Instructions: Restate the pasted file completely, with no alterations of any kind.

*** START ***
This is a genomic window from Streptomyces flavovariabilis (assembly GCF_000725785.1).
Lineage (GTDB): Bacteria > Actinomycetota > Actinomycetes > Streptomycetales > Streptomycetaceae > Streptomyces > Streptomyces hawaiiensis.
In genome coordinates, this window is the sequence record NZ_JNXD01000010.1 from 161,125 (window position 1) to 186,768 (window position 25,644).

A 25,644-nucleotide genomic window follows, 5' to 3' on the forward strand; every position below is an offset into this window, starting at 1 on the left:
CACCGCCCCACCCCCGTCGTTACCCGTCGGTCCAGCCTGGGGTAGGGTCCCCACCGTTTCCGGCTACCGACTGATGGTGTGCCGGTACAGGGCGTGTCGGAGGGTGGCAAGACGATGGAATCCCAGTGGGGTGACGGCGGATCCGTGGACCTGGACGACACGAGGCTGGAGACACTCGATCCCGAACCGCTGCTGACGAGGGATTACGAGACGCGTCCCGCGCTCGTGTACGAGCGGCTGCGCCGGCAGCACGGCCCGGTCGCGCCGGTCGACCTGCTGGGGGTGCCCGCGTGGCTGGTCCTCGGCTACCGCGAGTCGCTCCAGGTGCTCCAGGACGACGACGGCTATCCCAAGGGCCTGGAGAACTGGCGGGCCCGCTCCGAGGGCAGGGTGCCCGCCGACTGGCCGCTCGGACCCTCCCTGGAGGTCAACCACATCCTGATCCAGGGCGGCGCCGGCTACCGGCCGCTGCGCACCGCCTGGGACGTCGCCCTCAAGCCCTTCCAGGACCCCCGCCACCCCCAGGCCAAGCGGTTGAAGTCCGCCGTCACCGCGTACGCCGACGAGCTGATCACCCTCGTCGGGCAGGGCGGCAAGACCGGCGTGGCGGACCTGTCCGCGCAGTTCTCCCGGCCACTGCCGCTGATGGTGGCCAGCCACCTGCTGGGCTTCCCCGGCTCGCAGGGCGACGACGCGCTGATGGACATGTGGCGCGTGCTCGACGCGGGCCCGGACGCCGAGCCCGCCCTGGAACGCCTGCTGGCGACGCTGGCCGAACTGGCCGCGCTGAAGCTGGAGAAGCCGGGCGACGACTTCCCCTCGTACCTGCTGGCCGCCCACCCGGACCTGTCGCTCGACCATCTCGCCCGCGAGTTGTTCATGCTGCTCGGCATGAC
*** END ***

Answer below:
This is a genomic window from Streptomyces flavovariabilis (assembly GCF_000725785.1).
Lineage (GTDB): Bacteria > Actinomycetota > Actinomycetes > Streptomycetales > Streptomycetaceae > Streptomyces > Streptomyces hawaiiensis.
In genome coordinates, this window is the sequence record NZ_JNXD01000010.1 from 161,125 (window position 1) to 186,768 (window position 25,644).

A 25,644-nucleotide genomic window follows, 5' to 3' on the forward strand; every position below is an offset into this window, starting at 1 on the left:
CACCGCCCCACCCCCGTCGTTACCCGTCGGTCCAGCCTGGGGTAGGGTCCCCACCGTTTCCGGCTACCGACTGATGGTGTGCCGGTACAGGGCGTGTCGGAGGGTGGCAAGACGATGGAATCCCAGTGGGGTGACGGCGGATCCGTGGACCTGGACGACACGAGGCTGGAGACACTCGATCCCGAACCGCTGCTGACGAGGGATTACGAGACGCGTCCCGCGCTCGTGTACGAGCGGCTGCGCCGGCAGCACGGCCCGGTCGCGCCGGTCGACCTGCTGGGGGTGCCCGCGTGGCTGGTCCTCGGCTACCGCGAGTCGCTCCAGGTGCTCCAGGACGACGACGGCTATCCCAAGGGCCTGGAGAACTGGCGGGCCCGCTCCGAGGGCAGGGTGCCCGCCGACTGGCCGCTCGGACCCTCCCTGGAGGTCAACCACATCCTGATCCAGGGCGGCGCCGGCTACCGGCCGCTGCGCACCGCCTGGGACGTCGCCCTCAAGCCCTTCCAGGACCCCCGCCACCCCCAGGCCAAGCGGTTGAAGTCCGCCGTCACCGCGTACGCCGACGAGCTGATCACCCTCGTCGGGCAGGGCGGCAAGACCGGCGTGGCGGACCTGTCCGCGCAGTTCTCCCGGCCACTGCCGCTGATGGTGGCCAGCCACCTGCTGGGCTTCCCCGGCTCGCAGGGCGACGACGCGCTGATGGACATGTGGCGCGTGCTCGACGCGGGCCCGGACGCCGAGCCCGCCCTGGAACGCCTGCTGGCGACGCTGGCCGAACTGGCCGCGCTGAAGCTGGAGAAGCCGGGCGACGACTTCCCCTCGTACCTGCTGGCCGCCCACCCGGACCTGTCGCTCGACCATCTCGCCCGCGAGTTGTTCATGCTGCTCGGCATGAC